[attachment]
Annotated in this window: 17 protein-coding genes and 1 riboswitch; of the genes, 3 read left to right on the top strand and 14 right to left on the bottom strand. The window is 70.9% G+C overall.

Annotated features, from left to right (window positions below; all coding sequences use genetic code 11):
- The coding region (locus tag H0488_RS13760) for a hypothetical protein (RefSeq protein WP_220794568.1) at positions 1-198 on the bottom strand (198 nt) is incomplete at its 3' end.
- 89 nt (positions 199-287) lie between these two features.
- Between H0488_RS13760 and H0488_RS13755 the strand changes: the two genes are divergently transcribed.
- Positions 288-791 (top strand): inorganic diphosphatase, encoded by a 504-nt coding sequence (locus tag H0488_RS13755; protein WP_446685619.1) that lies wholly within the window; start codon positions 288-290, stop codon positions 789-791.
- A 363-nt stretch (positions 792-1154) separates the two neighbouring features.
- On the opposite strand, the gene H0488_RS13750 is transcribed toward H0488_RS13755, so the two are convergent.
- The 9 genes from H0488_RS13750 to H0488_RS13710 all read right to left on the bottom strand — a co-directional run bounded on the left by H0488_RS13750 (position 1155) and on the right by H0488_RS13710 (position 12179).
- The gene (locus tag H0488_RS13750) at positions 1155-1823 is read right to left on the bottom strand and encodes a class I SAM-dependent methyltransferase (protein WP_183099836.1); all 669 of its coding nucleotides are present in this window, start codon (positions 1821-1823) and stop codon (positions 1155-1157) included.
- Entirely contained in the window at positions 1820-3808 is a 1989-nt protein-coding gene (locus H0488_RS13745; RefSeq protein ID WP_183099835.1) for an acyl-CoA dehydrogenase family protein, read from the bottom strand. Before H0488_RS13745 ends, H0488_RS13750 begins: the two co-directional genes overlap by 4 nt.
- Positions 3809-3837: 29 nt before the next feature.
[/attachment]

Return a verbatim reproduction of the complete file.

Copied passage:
Annotated in this window: 17 protein-coding genes and 1 riboswitch; of the genes, 3 read left to right on the top strand and 14 right to left on the bottom strand. The window is 70.9% G+C overall.

Annotated features, from left to right (window positions below; all coding sequences use genetic code 11):
- The coding region (locus tag H0488_RS13760) for a hypothetical protein (RefSeq protein WP_220794568.1) at positions 1-198 on the bottom strand (198 nt) is incomplete at its 3' end.
- 89 nt (positions 199-287) lie between these two features.
- Between H0488_RS13760 and H0488_RS13755 the strand changes: the two genes are divergently transcribed.
- Positions 288-791 (top strand): inorganic diphosphatase, encoded by a 504-nt coding sequence (locus tag H0488_RS13755; protein WP_446685619.1) that lies wholly within the window; start codon positions 288-290, stop codon positions 789-791.
- A 363-nt stretch (positions 792-1154) separates the two neighbouring features.
- On the opposite strand, the gene H0488_RS13750 is transcribed toward H0488_RS13755, so the two are convergent.
- The 9 genes from H0488_RS13750 to H0488_RS13710 all read right to left on the bottom strand — a co-directional run bounded on the left by H0488_RS13750 (position 1155) and on the right by H0488_RS13710 (position 12179).
- The gene (locus tag H0488_RS13750) at positions 1155-1823 is read right to left on the bottom strand and encodes a class I SAM-dependent methyltransferase (protein WP_183099836.1); all 669 of its coding nucleotides are present in this window, start codon (positions 1821-1823) and stop codon (positions 1155-1157) included.
- Entirely contained in the window at positions 1820-3808 is a 1989-nt protein-coding gene (locus H0488_RS13745; RefSeq protein ID WP_183099835.1) for an acyl-CoA dehydrogenase family protein, read from the bottom strand. Before H0488_RS13745 ends, H0488_RS13750 begins: the two co-directional genes overlap by 4 nt.
- Positions 3809-3837: 29 nt before the next feature.